Get Hard (Blu-ray Review)

Get HardWill Ferrell’s James King is a millionaire head fund manager who is accused of fraud and embezzlement, who seeks the aid of Darnell Lewis (Kevin Hart) to prep him for life in prison in Get Hard. The two form an unlikely bond in the 30 days leading up to his incarceration. The film premiered at South by Southwest on March 16th, 2015 before its wide release in the U.S. on March 27th.

Get Hard


Get Hard comes from a long line of comedies dealing with class distinction, venturing back to Preston Sturges and films like Sullivan’s Travels or the antics of Eddie Murphy and Dan Akroyd in Trading Places. However, while Get Hard has a few laughs along the way, it doesn’t come close to approaching the charm of some of its predecessors.

Jerry Seinfeld recently described what appears to be something of a movement to remove politically incorrect humor from the world as “creepy”, and indeed, it may very well be. Seinfeld might appreciate the attempts of Get Hard to fly far off any spectrum of political correctness, with joke after joke going toward racial stereotypes. It may offend some, but the issue is not so much with the type of humor but with the quantity with which it goes to the well to use it. After twenty or twenty-five jokes dealing with the same thing, you may wonder if the writers have anything else to draw on to elicit laughter.

Film comedies seem to have a bit of a formula in current times. The plot isn’t nearly as important as the talent, and its okay to draft a series of scenes, turn the cameras on the actors, see what comes out, and then piece the best parts of the movie together in the editing room. If you’re looking for story, go someplace else. But if you’re looking for Will Ferrell or Kevin Hart, then you’ve come to the right place.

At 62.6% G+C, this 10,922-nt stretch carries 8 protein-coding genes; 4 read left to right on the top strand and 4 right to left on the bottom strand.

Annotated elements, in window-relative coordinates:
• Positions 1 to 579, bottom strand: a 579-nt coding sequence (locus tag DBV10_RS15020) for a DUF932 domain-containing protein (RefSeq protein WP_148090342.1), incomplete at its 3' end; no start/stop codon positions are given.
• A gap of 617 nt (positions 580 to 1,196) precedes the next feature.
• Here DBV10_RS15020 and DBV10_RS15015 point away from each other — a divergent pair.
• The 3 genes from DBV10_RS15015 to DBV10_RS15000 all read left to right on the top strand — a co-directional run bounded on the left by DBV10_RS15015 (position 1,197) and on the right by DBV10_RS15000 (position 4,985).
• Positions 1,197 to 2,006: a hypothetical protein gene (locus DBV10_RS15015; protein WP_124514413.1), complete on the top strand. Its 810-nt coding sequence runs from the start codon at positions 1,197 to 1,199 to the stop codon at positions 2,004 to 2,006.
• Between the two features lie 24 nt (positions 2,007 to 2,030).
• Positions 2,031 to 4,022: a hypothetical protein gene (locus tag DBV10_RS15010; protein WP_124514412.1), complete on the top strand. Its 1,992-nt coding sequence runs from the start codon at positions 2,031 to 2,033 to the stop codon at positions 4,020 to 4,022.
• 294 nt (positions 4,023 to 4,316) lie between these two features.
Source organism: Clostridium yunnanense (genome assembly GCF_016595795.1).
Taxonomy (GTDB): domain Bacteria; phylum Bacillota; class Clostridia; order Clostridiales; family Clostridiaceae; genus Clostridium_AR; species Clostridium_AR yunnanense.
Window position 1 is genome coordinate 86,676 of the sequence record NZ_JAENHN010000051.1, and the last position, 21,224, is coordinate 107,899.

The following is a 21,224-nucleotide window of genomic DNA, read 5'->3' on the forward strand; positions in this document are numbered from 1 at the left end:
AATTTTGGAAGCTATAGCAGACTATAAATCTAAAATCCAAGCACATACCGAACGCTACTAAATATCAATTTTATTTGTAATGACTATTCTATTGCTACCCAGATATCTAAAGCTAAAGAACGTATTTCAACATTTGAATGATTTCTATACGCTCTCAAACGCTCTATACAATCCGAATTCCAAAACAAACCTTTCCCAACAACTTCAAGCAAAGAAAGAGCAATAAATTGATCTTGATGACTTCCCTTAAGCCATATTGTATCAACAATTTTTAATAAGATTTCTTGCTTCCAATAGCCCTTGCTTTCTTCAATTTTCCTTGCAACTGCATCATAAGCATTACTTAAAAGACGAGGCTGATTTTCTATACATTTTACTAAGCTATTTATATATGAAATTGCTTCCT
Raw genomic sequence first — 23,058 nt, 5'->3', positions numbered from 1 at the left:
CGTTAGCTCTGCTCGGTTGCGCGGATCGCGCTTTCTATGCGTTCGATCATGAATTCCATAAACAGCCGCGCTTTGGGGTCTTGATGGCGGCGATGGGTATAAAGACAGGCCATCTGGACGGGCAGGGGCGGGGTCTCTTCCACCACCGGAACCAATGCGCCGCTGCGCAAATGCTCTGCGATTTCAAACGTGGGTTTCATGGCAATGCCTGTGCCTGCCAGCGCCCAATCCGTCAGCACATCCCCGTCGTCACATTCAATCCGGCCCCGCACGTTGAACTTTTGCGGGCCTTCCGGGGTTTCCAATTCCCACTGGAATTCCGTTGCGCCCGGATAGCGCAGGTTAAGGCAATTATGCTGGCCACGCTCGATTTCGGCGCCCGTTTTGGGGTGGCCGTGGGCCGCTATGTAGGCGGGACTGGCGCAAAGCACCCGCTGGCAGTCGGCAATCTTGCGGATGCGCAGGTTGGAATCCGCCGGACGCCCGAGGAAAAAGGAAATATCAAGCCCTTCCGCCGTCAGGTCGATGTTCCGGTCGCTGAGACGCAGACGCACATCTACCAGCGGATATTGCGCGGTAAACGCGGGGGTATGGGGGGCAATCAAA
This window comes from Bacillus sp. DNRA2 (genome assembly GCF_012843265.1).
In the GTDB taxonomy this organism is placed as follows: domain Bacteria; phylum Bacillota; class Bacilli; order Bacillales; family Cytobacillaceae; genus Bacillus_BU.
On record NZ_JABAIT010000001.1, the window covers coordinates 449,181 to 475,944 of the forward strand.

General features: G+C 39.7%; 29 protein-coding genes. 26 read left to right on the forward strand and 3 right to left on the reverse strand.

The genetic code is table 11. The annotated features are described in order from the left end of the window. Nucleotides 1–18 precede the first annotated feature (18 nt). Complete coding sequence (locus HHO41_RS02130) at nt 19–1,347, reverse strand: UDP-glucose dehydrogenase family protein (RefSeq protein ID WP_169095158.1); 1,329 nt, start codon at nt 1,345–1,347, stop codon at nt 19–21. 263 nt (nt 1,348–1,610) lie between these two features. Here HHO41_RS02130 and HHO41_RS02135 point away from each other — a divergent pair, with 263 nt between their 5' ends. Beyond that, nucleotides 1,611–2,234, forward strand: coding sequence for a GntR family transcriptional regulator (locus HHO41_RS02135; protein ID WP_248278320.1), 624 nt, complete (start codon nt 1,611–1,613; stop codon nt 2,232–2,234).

Luckily, there are laughs to be found in Get Hard, and that’s all thanks to Ferrell and Hart. They’re an unlikely comedic duo, and they find the fun in some scenes that would otherwise be stale and lifeless, even if each is more playing their typical types than actual characters.

The inherent goofiness of what the script has to offer and the styling of the two leads are what will ultimately have you decide on whether or not this film is worth your time. If you’re a fan of either Ferrell or Hart, this is a forgettable offering that will pass the time on say, a Sunday afternoon. If neither performer strikes your fancy, you’re not likely to convert to a newfound admirer of their work with Get Hard.

Get Hard


Nothing wrong here though. The blu-ray features an excellent transfer of the film from a 2K digital intermediate.

  • Encoding: AVC MPEG-4
  • Resolution: 1080p
  • Aspect Ratio:85:1
  • Clarity/Detail: Excellent, with close-ups and wider shots featuring plenty of terrific details in this encoding.
  • Depth: Depth and dimensionality is well on display
  • Black Levels: There aren’t a lot of true blacks on display in this bright studio comedy, but there’s certainly no issue when they’re there.
  • Color Reproduction: Vivid color reproduction throughout, bright and clear.
  • Flesh Tones: The skin tones are all natural and authentic looking throughout.
  • Noise/Artifacts: Nothing noticeable

Get Hard


Solid reproduction for disc here as well.